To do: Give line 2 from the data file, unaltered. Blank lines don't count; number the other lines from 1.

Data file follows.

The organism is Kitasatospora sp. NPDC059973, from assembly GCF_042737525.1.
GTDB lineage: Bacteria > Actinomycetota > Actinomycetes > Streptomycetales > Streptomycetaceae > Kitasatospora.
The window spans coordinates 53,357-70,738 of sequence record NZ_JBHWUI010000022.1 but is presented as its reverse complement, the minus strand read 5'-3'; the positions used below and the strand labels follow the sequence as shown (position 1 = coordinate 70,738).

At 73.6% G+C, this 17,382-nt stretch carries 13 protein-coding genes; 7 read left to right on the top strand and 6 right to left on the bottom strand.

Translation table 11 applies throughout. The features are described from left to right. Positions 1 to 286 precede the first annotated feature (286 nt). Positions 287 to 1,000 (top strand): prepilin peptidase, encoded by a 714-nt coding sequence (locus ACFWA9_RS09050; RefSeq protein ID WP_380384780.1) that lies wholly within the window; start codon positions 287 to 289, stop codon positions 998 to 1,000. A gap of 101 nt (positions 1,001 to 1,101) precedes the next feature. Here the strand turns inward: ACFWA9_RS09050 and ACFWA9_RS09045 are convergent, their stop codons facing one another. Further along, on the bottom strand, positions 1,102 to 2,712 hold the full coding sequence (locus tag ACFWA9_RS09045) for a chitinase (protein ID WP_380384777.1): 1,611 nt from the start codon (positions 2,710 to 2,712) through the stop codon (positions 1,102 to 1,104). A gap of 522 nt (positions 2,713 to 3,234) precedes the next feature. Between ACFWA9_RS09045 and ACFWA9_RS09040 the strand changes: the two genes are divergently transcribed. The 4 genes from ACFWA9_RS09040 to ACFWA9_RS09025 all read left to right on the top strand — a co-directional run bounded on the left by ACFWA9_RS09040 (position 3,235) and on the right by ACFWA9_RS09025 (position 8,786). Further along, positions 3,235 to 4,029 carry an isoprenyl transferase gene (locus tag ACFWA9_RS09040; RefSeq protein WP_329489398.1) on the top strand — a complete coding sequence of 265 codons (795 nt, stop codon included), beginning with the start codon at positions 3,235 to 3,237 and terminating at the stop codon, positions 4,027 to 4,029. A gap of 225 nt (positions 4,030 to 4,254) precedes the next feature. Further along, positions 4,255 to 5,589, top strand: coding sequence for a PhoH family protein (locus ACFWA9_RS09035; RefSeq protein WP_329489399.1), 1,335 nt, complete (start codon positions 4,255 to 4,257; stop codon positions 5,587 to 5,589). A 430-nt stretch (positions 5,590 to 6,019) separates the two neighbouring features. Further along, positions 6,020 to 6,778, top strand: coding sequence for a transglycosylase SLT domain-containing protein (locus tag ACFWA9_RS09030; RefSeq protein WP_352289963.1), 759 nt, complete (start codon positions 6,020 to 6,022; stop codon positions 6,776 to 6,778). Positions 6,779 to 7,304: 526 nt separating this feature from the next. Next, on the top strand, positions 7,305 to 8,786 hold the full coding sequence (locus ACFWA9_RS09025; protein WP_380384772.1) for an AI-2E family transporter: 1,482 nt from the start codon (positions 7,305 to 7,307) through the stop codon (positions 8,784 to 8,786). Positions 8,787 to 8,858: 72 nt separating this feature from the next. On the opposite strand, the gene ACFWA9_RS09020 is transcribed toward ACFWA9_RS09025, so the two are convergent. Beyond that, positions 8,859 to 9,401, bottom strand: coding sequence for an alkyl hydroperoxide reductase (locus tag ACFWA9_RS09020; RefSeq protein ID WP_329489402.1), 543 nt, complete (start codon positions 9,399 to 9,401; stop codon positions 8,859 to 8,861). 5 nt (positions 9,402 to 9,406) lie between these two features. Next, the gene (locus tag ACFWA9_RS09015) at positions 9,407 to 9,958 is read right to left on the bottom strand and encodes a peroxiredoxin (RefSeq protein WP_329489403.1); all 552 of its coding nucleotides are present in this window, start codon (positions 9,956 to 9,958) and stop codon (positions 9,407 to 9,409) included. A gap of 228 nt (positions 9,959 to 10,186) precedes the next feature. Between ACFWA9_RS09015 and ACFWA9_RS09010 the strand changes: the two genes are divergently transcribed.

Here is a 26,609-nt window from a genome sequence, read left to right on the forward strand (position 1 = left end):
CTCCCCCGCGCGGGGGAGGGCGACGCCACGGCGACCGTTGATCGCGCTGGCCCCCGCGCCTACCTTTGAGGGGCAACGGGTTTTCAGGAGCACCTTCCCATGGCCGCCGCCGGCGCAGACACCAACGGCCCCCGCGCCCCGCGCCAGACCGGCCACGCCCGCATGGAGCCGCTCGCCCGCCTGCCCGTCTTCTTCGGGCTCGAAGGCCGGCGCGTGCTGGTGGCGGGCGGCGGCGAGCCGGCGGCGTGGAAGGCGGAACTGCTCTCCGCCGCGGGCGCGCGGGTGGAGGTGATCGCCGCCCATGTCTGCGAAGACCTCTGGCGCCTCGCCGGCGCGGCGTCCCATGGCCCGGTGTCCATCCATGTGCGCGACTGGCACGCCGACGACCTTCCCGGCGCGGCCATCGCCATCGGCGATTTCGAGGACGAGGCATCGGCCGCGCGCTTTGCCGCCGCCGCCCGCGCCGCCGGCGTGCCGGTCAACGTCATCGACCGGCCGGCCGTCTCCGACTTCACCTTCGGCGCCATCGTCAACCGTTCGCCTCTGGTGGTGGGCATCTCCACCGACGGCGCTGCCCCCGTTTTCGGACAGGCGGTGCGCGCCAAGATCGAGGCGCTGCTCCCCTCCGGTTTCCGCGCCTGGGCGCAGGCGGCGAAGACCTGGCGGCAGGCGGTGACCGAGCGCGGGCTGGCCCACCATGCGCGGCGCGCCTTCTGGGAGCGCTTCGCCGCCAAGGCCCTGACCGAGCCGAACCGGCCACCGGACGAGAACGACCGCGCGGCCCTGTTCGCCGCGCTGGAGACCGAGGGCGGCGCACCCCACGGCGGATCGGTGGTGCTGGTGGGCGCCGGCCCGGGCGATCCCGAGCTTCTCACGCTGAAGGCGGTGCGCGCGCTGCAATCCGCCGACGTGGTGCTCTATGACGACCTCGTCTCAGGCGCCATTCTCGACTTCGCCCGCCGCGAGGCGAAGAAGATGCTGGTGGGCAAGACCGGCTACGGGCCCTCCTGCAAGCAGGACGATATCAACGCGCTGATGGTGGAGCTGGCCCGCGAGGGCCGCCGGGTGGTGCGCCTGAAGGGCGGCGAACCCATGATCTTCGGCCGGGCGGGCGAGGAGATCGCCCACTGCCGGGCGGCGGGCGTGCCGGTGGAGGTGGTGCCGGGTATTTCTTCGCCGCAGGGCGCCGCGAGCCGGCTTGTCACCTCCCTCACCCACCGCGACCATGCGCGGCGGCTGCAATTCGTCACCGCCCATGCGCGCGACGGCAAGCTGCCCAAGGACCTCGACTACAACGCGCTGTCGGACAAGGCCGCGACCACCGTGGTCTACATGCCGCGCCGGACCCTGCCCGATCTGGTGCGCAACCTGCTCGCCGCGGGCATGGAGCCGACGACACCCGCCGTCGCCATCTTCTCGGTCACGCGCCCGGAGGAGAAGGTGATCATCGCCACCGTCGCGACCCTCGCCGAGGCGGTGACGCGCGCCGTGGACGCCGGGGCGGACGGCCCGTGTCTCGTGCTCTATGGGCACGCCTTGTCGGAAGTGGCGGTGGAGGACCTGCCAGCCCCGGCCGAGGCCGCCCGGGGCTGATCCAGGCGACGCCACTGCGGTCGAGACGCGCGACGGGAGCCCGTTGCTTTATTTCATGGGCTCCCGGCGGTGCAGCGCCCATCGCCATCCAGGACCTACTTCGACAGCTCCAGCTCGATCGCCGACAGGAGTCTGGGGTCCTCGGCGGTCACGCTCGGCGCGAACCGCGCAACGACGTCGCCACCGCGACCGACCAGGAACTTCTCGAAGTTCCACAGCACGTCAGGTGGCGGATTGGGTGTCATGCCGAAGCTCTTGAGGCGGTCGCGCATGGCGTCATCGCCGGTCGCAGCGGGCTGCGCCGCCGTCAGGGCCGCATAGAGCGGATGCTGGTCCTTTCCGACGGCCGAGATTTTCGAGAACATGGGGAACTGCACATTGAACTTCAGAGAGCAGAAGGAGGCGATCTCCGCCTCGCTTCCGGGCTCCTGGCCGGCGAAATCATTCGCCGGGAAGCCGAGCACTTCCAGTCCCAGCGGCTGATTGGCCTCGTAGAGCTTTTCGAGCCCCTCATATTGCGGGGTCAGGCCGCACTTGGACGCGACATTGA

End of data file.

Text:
GTDB lineage: Bacteria > Actinomycetota > Actinomycetes > Streptomycetales > Streptomycetaceae > Kitasatospora.